The aircraft were to be delivered to the Czechoslovak Air Force in the amount of 15 pieces and would belong to its most modern machines. Romania and Greece also showed interest in them, but in the fall of 1938 negotiations were interrupted as a result of the Munich Agreement. The first serial A-304.2 aircraft was flown on February 23, 1939. MNO further expanded the original order to 19 units, but these were delivered only after March 15, 1939. The rest of the production models were gradually completed during 1939-40.[3]

After the occupation of Bohemia, Moravia and Silesia by Nazi Germany in March 1939, the planes were captured by the Luftwaffe, which used them in Prostějov (Flugzeugführerschule A/B 71 - FFS A/B 71)[9] for crew training as well as for transporting courier shipments and distinguished persons.A.304s used for transport were modified to seat 6-7 passengers. In 1941, one aircraft, named "Pelikan", was purchased by the Bulgarian Air Force for coastal patrol duty until 1943.[10]


  • Luftwaffe – (War plunder from Czechoslovak Air Force)

Specifications (A.304)[edit]

Aero A.304 3-view drawing from L'Aerophile February 1939

Data from War Planes of the Second World War: Volume Seven[11]

General characteristics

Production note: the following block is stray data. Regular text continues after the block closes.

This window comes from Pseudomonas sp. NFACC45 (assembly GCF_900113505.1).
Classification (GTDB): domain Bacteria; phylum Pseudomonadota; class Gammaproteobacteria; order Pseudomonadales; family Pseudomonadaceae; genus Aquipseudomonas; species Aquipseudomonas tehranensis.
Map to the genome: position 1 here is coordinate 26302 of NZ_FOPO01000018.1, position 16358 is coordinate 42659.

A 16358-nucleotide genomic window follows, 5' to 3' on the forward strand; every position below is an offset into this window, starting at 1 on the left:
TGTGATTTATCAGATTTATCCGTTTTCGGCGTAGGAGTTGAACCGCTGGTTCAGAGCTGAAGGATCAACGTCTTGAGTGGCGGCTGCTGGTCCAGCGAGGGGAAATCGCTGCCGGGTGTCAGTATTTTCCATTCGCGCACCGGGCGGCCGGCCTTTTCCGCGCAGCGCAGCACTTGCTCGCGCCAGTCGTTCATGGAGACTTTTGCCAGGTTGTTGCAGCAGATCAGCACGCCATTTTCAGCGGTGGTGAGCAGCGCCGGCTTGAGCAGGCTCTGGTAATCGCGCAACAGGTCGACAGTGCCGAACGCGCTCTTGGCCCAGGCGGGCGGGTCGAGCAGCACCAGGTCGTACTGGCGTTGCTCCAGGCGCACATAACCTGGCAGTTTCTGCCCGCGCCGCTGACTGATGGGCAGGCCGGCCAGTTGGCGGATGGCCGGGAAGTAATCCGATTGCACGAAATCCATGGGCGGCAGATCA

• Crew: 3
  • Length: 13.21 m (43 ft 4 in)
  • Wingspan: 19.2 m (63 ft 0 in)
  • Height: 3.4 m (11 ft 2 in)
  • Wing area: 45.3 m2 (488 sq ft)
  • Empty weight: 3,006 kg (6,627 lb)
  • Gross weight: 4,364 kg (9,621 lb)
  • Powerplant: 2 × Walter Super Castor IMR 9-cyl. air-cooled radial piston engine, 343 kW (460 hp) each


  • Maximum speed: 322 km/h (200 mph, 174 kn) at 1,750 m (5,741 ft)
  • Cruise speed: 290 km/h (180 mph, 160 kn)
  • Range: 1,199 km (745 mi, 647 nmi)
  • Service ceiling: 5,800 m (19,000 ft)
  • Rate of climb: 6.75 m/s (1,329 ft/min)


  • Guns:
  • 1 × fixed forward-firing 7.92 mm vz-30 machine gun
  • 1 × 7.92 mm vz-30 machine gun in dorsal turret
  • 1 × 7.92 mm vz-30 machine gun in rearward firing ventral position
  • Bombs: Up to 300 kg (660 lb) of bombs

See also[edit]

Related development

Related lists


  1. ^ "A-304". Уголок неба (in Russian). 2017. Retrieved 15 June 2024.
  2. ^ Vymĕtal, Ladislav; Špelina. 85 Let ve Službách Letectví 1922–2007: Letové zkoušky - historie a současnost (PDF) (in Czech). Prague: VZLÚ. Archived from the original (PDF) on 27 May 2020.
  3. ^ a b c Cižek, Martin (2015). Letadla zrazeného nebe - Československá vojenská letadla v roce 1938 [Planes of the Betrayed Sky - Czechoslovak military aircraft in 1938] (in Czech). Prague: Naše vojsko. p. 82–85, 229. ISBN 978-80-206-1576-3.
  4. ^ a b Šorel, Václav (2005). Encyklopedie českého a slovenského letectví I. (in Czech). Brno: CP Books. p. 57. ISBN 80-251-0733-7.
  5. ^ Štídl, František (January 1939). "Pozorovací letoun Aero A 304". Letectví. Vol. 19, no. 1. pp. 5–9. Retrieved 15 June 2024.
  6. ^ "Aero A-304". Palba.cz. 14 September 2009.
  7. ^ https://www.valka.cz/Aero-A-304-t8324
  8. ^ Némeček, Václav. Československá letadla (1918-1945), 3rd ed (in Czech). Prague: Naše vojsko. p. 94-96, 252-253.
  9. ^ https://web.archive.org/web/20201029052826/http://www.letecka-historie.cz/ProstejovI.html
  10. ^ https://www.vinar.cz/mitte/a304.htm
  11. ^ Green 1967, p.45.
  • Green, William. War Planes of the Second World War: Volume Seven Bombers and Reconnaissance Aircraft. London:Macdonald, 1967.